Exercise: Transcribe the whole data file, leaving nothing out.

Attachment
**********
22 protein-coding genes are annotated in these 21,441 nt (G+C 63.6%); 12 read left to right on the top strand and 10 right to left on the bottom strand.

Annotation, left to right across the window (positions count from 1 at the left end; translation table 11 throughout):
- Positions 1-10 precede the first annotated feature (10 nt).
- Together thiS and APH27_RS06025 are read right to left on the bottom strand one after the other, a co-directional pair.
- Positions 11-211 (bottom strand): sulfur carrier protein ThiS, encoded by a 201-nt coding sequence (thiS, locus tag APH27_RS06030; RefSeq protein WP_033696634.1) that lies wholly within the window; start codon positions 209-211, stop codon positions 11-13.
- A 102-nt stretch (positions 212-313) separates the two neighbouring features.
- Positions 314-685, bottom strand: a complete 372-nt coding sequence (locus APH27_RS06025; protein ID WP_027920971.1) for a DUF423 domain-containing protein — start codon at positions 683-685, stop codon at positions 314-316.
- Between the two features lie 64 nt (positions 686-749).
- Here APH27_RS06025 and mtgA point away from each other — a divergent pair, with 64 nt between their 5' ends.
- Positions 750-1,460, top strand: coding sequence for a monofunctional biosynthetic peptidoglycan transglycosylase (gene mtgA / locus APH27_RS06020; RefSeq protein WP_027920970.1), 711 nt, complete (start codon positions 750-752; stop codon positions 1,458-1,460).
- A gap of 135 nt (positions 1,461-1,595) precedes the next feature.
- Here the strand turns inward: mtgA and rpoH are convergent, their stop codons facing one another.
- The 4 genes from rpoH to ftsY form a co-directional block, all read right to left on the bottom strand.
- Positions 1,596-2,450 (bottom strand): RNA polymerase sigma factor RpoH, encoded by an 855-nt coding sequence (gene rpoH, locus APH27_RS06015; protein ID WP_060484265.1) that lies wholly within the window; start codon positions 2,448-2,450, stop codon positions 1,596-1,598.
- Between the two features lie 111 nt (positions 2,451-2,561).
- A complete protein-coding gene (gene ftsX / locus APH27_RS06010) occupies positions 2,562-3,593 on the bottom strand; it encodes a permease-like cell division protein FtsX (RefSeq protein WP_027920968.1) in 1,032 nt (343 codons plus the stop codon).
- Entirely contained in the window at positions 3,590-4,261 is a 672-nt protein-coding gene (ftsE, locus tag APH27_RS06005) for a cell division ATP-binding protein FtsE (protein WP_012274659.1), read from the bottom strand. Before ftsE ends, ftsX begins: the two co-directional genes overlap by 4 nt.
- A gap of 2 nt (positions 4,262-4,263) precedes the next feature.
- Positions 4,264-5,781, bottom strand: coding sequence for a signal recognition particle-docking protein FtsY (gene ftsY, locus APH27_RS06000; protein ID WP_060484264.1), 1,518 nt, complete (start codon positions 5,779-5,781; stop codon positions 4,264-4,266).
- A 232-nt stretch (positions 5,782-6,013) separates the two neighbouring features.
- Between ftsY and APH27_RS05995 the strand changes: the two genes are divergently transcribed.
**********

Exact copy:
22 protein-coding genes are annotated in these 21,441 nt (G+C 63.6%); 12 read left to right on the top strand and 10 right to left on the bottom strand.

Annotation, left to right across the window (positions count from 1 at the left end; translation table 11 throughout):
- Positions 1-10 precede the first annotated feature (10 nt).
- Together thiS and APH27_RS06025 are read right to left on the bottom strand one after the other, a co-directional pair.
- Positions 11-211 (bottom strand): sulfur carrier protein ThiS, encoded by a 201-nt coding sequence (thiS, locus tag APH27_RS06030; RefSeq protein WP_033696634.1) that lies wholly within the window; start codon positions 209-211, stop codon positions 11-13.
- A 102-nt stretch (positions 212-313) separates the two neighbouring features.
- Positions 314-685, bottom strand: a complete 372-nt coding sequence (locus APH27_RS06025; protein ID WP_027920971.1) for a DUF423 domain-containing protein — start codon at positions 683-685, stop codon at positions 314-316.
- Between the two features lie 64 nt (positions 686-749).
- Here APH27_RS06025 and mtgA point away from each other — a divergent pair, with 64 nt between their 5' ends.
- Positions 750-1,460, top strand: coding sequence for a monofunctional biosynthetic peptidoglycan transglycosylase (gene mtgA / locus APH27_RS06020; RefSeq protein WP_027920970.1), 711 nt, complete (start codon positions 750-752; stop codon positions 1,458-1,460).
- A gap of 135 nt (positions 1,461-1,595) precedes the next feature.
- Here the strand turns inward: mtgA and rpoH are convergent, their stop codons facing one another.
- The 4 genes from rpoH to ftsY form a co-directional block, all read right to left on the bottom strand.
- Positions 1,596-2,450 (bottom strand): RNA polymerase sigma factor RpoH, encoded by an 855-nt coding sequence (gene rpoH, locus APH27_RS06015; protein ID WP_060484265.1) that lies wholly within the window; start codon positions 2,448-2,450, stop codon positions 1,596-1,598.
- Between the two features lie 111 nt (positions 2,451-2,561).
- A complete protein-coding gene (gene ftsX / locus APH27_RS06010) occupies positions 2,562-3,593 on the bottom strand; it encodes a permease-like cell division protein FtsX (RefSeq protein WP_027920968.1) in 1,032 nt (343 codons plus the stop codon).
- Entirely contained in the window at positions 3,590-4,261 is a 672-nt protein-coding gene (ftsE, locus tag APH27_RS06005) for a cell division ATP-binding protein FtsE (protein WP_012274659.1), read from the bottom strand. Before ftsE ends, ftsX begins: the two co-directional genes overlap by 4 nt.
- A gap of 2 nt (positions 4,262-4,263) precedes the next feature.
- Positions 4,264-5,781, bottom strand: coding sequence for a signal recognition particle-docking protein FtsY (gene ftsY, locus APH27_RS06000; protein ID WP_060484264.1), 1,518 nt, complete (start codon positions 5,779-5,781; stop codon positions 4,264-4,266).
- A 232-nt stretch (positions 5,782-6,013) separates the two neighbouring features.
- Between ftsY and APH27_RS05995 the strand changes: the two genes are divergently transcribed.